Recently, disconcertingly, I’ve run into several individuals who can’t read anything handwritten. Taught to read from printed books, and doing school work largely on a computer, many children never read anything entirely handwritten. Not my kids, or any of my relatives; they’ve received handwritten cards and letters from me since the time they were very small, and are perfectly familiar with handwriting.
I learned to write before I went to school, first from my mother, and then from my sister. My sister was nine years older than me and loved playing teacher, with me as the student. This was very useful, as when I got to real school, I was able to read, write and count to 100.
Later, with the help of lined paper and beautiful examples of Copperplate Script, painstakingly written on the blackboard by a teacher who had learned to write in exactly the same way, I learned not just to form the letters but to form them in a specific way. I hated that part. I wanted to shape my letters how I wanted to shape them. All my efforts to produce an elegant script fell far short of expectations. I’ve been told that my handwriting is pretty, but it bears little resemblance now to the way I was taught.
Once I could produce legible writing, I was taught to write using pen and ink: a dip-pen with an Italic nib and wooden handle, and ink in an inkwell. Not quite the Shakespearian quill pen, but challenging enough for a seven-year-old.
Later, when I went to High School, I was issued a set of exercise books. The “Rough Book” was for note-taking and rough drafts of essays, in which we could use either pencil or ballpoint pen. Each subject also came with its own colour-coded “Neat Book”, with smooth ivory paper. In the Neat Book, one wrote only with ink, using a fountain pen or cartridge pen, which one filled either with actual ink from a bottle, or with plastic refills (cartridges) full of ink. We all preferred a real fountain pen with a reservoir, as they did not leak and wrote smoothly; while cartridge pens leaked all over one’s hands and wrote erratically. The disadvantage of the real fountain pen was that you had to carry around a bottle of ink in your school bag, and that was a disaster in the making.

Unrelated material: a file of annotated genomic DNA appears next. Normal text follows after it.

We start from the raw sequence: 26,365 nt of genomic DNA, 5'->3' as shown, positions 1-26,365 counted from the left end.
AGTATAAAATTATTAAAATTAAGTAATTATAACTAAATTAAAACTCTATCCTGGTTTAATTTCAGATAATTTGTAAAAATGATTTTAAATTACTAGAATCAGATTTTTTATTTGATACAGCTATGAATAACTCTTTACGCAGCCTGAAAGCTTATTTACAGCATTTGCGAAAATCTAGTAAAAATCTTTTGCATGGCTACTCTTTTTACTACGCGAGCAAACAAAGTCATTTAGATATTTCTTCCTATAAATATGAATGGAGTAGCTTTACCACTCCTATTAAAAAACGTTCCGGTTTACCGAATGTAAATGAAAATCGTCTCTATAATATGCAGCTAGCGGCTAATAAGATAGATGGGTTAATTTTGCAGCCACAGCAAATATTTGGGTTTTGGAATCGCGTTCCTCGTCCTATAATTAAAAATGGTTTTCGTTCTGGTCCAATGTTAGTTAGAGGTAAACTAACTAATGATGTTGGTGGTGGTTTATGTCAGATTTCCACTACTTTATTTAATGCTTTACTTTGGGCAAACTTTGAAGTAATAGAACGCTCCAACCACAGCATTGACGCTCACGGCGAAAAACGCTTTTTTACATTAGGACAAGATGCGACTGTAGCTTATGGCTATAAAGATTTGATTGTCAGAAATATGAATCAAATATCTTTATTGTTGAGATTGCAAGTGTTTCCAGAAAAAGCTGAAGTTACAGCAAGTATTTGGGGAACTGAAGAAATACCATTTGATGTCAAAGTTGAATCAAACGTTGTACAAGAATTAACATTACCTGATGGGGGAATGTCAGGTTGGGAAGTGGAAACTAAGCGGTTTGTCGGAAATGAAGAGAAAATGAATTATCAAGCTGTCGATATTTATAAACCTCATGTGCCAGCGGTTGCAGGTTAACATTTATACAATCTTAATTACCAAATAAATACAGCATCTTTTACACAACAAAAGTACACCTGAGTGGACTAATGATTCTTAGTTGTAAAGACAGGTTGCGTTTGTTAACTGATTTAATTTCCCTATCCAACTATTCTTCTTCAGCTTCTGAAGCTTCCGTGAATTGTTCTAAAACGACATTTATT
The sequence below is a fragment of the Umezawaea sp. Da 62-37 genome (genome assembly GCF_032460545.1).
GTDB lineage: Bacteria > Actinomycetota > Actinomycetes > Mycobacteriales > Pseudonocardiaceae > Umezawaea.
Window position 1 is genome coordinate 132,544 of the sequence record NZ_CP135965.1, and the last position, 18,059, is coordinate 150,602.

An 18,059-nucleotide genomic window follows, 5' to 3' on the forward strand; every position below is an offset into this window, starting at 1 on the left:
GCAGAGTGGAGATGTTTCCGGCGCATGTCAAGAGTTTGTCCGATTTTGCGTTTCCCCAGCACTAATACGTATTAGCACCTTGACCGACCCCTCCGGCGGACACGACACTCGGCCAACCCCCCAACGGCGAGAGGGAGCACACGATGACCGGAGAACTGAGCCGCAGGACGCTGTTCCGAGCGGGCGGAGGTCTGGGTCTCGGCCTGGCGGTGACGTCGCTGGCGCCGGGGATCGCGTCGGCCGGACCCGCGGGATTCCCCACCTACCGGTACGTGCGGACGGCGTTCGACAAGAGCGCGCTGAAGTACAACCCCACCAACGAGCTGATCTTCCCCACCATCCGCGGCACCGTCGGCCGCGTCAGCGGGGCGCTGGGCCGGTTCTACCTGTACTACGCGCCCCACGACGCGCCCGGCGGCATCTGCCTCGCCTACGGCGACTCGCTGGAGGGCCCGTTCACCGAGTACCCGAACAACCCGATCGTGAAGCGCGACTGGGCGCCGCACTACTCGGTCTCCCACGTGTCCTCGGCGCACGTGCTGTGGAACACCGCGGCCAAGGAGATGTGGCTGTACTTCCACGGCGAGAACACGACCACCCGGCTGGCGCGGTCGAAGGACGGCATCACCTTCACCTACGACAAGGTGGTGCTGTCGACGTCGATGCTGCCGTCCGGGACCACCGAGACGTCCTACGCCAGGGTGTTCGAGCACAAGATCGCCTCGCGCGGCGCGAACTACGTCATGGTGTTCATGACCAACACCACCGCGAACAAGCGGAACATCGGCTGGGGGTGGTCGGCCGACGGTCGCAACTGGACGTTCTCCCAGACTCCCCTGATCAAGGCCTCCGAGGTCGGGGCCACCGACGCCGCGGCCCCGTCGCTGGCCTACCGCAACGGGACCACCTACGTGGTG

I raised one son who writes an almost indecipherable round scrawl, and one who writes in a tall, slanting, pointed script. I have no idea what accounts for such determined individuality. Writing is deeply connected, hard-wired, to speech; in that children who are naturally left-handed, but who are misguidedly taught to write with their right hand, often grow up with a stammer.
Lately, there’s a resurgence of interest among Thirty-Somethings in what one manufacturer calls “Fine Writing Instruments”. I blame the Harry Potter movies, with their true-to-the-books insistence on quill pens and parchment. They do look very romantic, I confess; though it’s clear none of the actors ever used a quill pen before.
I recently ventured back into the world of the fountain pen, to see if I still liked writing with one, and indeed, if I even still possessed the skill. I bought a lower-priced version, as I didn’t quite see myself dropping $250 or more, without a bit more emotional commitment. The thing came with blue ink and a medium nib, no choices. Sadly, the choice in the lower price range is limited to the cartridge-refill-type, still every bit as annoying to write with, though a design advancement means the writer no longer wears most of the ink. I’ve ordered black refills and have begun the search for a pen that will nourish my creative urge and complement my handwriting, but I’d better start saving up now, because none of them will come cheap.
I believe my love affair with the fountain pen was sealed when I read that Winston Graham wrote all fourteen books in The Poldark Saga on sheets of foolscap, using a fountain pen. He said he was unable to summon the creative muse when sitting in front of a typewriter. I can say from my heart that even using a typewriter would make fourteen books a
lifetime’s work for me. I can barely fathom the idea of writing such a monumental series by hand, with a fountain pen, and I’m filled with admiration for that level of commitment to one’s art.